The differential pressure between chambers 45 and 46 is thus decreased so that the second power piston 44 is slightly returned toward the right by means of the biasing force of the return spring 32 through means of the plate 34, and the valving portion at 44d and 55a is again throttled so as to create the differential pressure between chambers 45 and 46. Thereafter, the valving portion is cyclically controlled and the second power piston 44 is substantially positioned in response to the depression force impressed upon the brake pedal, and thus, the desired master cylinder output pressures will be obtained. The orifice 58 serves to allow a fluid flow to the power steering gear 54 even when the valving portion at 44d and 55a is interrupted during the operation of the hydraulic booster section 12.

When the operator releases the brake pedal, the valve piston 25 is returned by means of the spring 26, and the output rod 40 is likewise returned to its original position under the influence of the residual pressure within the master cylinder 59. The sleeve 55 and pins 39 will be returned together by means of the spring 56, and as a result, the valving portion at 44d and 55a is controlled to be open, this open condition being continued, whereby the second power piston 44 is returned to its original position by means of the return spring 32. As a result of the return movement of the valve piston 25, the valve seat 25a engages the valve surface 30a, and subsequently, the valve surface 30a is spaced from the end 22c of the first power piston 22. The variable chamber 17 now receives the vacuum so that the first power piston 22 is urged to, and maintained at, its original or illustrated position.

If the operator increases the depression force on the brake pedal after the hydraulic booster section 12 reaches its run-out condition, additional manual actuation of the master cylinder may be caused through means of the mechanical connection between the input and output rods 24 and 40 so that the master cylinder pressures will be increased still further.

Assuming that there is no power pressure available to the vacuum booster section 11, the depression force on the brake pedal immediately causes engagement to occur between the valve piston 25 and the pins 39 whereby an immediate operation of the hydraulic booster section 12 will be caused. If there is no power pressure available to the hydraulic booster section 12 due to the failure of the pump 47 or the like, the vacuum booster operation will be assured in substantially the same manner as mentioned hereinabove.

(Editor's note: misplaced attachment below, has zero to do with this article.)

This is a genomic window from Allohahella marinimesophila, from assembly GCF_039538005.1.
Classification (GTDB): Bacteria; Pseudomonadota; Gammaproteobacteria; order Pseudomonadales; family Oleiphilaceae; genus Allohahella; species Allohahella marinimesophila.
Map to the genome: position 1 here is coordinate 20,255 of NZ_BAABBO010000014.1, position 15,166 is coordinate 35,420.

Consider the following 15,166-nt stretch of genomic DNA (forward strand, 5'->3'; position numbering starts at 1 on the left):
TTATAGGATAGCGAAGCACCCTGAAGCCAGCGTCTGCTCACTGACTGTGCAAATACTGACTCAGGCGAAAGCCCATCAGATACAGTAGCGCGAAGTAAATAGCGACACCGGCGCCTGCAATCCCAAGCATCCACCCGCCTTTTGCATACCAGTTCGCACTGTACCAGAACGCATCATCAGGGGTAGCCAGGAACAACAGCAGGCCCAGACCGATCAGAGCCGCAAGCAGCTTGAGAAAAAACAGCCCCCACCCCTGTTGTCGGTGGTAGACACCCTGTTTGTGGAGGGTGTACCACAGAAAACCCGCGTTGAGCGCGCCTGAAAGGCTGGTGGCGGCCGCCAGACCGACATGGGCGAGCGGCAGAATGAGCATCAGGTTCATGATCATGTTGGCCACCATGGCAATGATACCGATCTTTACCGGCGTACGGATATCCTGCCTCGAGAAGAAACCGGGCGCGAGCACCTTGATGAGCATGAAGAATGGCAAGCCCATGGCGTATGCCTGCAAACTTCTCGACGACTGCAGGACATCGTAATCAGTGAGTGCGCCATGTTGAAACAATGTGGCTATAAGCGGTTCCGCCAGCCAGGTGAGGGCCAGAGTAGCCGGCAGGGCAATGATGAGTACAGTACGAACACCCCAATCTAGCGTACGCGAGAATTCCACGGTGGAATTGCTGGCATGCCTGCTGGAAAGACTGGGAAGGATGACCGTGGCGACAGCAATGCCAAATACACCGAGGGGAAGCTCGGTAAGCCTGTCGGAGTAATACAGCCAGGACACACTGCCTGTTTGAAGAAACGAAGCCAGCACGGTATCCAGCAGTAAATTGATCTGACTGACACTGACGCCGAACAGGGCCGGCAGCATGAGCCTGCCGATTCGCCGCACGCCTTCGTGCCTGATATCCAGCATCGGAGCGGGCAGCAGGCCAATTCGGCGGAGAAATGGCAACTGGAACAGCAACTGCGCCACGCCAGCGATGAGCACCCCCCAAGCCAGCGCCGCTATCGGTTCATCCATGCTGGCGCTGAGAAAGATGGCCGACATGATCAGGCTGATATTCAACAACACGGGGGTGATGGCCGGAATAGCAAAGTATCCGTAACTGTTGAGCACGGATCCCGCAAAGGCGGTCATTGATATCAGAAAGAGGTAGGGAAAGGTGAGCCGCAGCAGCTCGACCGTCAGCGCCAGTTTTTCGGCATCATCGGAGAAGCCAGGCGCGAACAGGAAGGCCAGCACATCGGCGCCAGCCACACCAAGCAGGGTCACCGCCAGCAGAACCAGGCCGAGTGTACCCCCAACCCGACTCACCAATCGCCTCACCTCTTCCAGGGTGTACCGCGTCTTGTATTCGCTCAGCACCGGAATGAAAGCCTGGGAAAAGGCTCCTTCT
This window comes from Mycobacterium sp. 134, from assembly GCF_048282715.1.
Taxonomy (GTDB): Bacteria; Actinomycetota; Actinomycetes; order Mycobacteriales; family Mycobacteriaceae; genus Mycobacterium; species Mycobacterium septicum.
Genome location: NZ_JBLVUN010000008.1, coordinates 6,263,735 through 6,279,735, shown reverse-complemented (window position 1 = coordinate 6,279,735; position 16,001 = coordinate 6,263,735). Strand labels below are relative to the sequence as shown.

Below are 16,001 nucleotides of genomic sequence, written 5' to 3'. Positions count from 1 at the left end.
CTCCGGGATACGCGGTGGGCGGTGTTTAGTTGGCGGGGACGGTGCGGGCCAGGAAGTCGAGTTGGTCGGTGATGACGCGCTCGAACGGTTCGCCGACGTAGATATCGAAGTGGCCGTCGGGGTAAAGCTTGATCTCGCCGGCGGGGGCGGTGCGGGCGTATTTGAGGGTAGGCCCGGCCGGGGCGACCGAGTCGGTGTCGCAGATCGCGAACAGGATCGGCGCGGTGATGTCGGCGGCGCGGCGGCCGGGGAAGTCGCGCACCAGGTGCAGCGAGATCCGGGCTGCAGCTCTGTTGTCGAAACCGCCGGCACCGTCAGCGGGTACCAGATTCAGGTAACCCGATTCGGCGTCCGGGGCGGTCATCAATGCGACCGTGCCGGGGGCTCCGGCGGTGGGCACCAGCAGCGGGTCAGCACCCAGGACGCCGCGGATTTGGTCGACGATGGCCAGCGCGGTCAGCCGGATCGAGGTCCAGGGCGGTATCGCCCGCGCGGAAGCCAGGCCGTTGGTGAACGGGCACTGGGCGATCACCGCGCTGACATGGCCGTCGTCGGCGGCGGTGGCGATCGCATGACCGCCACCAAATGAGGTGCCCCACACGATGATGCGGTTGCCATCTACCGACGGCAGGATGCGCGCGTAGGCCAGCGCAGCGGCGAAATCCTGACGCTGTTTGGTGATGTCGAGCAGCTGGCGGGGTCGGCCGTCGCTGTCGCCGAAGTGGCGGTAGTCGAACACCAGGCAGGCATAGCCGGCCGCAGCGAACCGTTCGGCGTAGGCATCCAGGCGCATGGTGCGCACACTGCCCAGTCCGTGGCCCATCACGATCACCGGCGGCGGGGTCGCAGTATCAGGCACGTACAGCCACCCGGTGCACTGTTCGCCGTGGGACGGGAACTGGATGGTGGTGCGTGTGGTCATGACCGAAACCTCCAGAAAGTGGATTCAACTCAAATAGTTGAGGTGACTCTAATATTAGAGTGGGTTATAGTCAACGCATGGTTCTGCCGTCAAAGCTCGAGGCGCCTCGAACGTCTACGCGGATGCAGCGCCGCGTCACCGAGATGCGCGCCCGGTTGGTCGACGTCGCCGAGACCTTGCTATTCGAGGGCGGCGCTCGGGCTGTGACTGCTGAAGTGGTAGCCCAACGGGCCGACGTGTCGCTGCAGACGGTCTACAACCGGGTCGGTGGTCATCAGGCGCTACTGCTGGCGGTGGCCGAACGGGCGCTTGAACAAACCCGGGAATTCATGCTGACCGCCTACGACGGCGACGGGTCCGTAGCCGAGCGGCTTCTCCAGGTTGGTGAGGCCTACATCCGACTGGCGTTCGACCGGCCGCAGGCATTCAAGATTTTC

When there is no power pressure available for either booster section, additional depression force on the brake pedal may be manually transmitted through both booster sections, to the master cylinder in order to obtain a manual actuation of the master cylinder. It will thus be apparent that the manual actuation of the master cylinder will be assured even when power pressure is not available to both booster sections.

Obviously, many modifications and variations of the present invention are possible in light of the above teachings. It is to be understood therefore that within the scope of the appended claims, the present invention may be practiced otherwise than as specifically described herein.

Patent Citations
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Referenced by
Citing PatentFiling datePublication dateApplicantTitle
US4208950 *Oct 2, 1978Jun 24, 1980General Motors CorporationHydraulic power brake booster
US4233884 *Apr 9, 1979Nov 18, 1980Itt Industries, Inc.Vacuum brake booster
US4388806 *Jun 24, 1980Jun 21, 1983Autoipari Kutato Es Fejleszto VallalatHydro-pneumatic operating device actuated with a pneumatic pressure-medium or servo-operation, in particular for motor-vehicle clutches
US4458490 *Sep 27, 1982Jul 10, 1984General Motors CorporationDual power brake booster and method of generating brake actuating pressure
US4679491 *Nov 4, 1985Jul 14, 1987Allied CorporationReaction mechanism for tandem brake booster
US5178055 *May 7, 1991Jan 12, 1993Nissin Kogyo Kabushiki KaishaVacuum booster
US5938297 *Dec 13, 1996Aug 17, 1999General Motors CorporationMethod and device for brake application
US6715846 *Dec 15, 1998Apr 6, 2004Robert Bosch GmbhBrake pressure control device, especially for a road vehicle
US7302882Sep 28, 2004Dec 4, 2007Delphi Technologies, Inc.Jump force vacuum booster
US8414090Nov 19, 2010Apr 9, 2013Toyota Jidosha Kabushiki KaishaAssistance-limit recognizing device, assistance-limit recognizing method, and vehicle brake system including the assistance-limit recognizing device
DE3412397A1 *Apr 3, 1984Oct 10, 1985Teves Gmbh AlfredVakuumbetriebener bremskraftverstaerker mit hauptzylinder
WO2011065515A1 *Nov 19, 2010Jun 3, 2011Toyota Jidosha Kabushiki KaishaAssistance-limit recognizing device, assistance-limit recognizing method, and vehicle brake system including the assistance-limit recognizing device
Classifications
U.S. Classification60/548, 91/369.4, 60/581, 91/510, 60/593, 60/553
International ClassificationB60T13/16, B60T13/60, B60T13/577, B60T13/565
Cooperative ClassificationB60T13/565, B60T13/577, B60T13/162
European ClassificationB60T13/577, B60T13/565, B60T13/16B1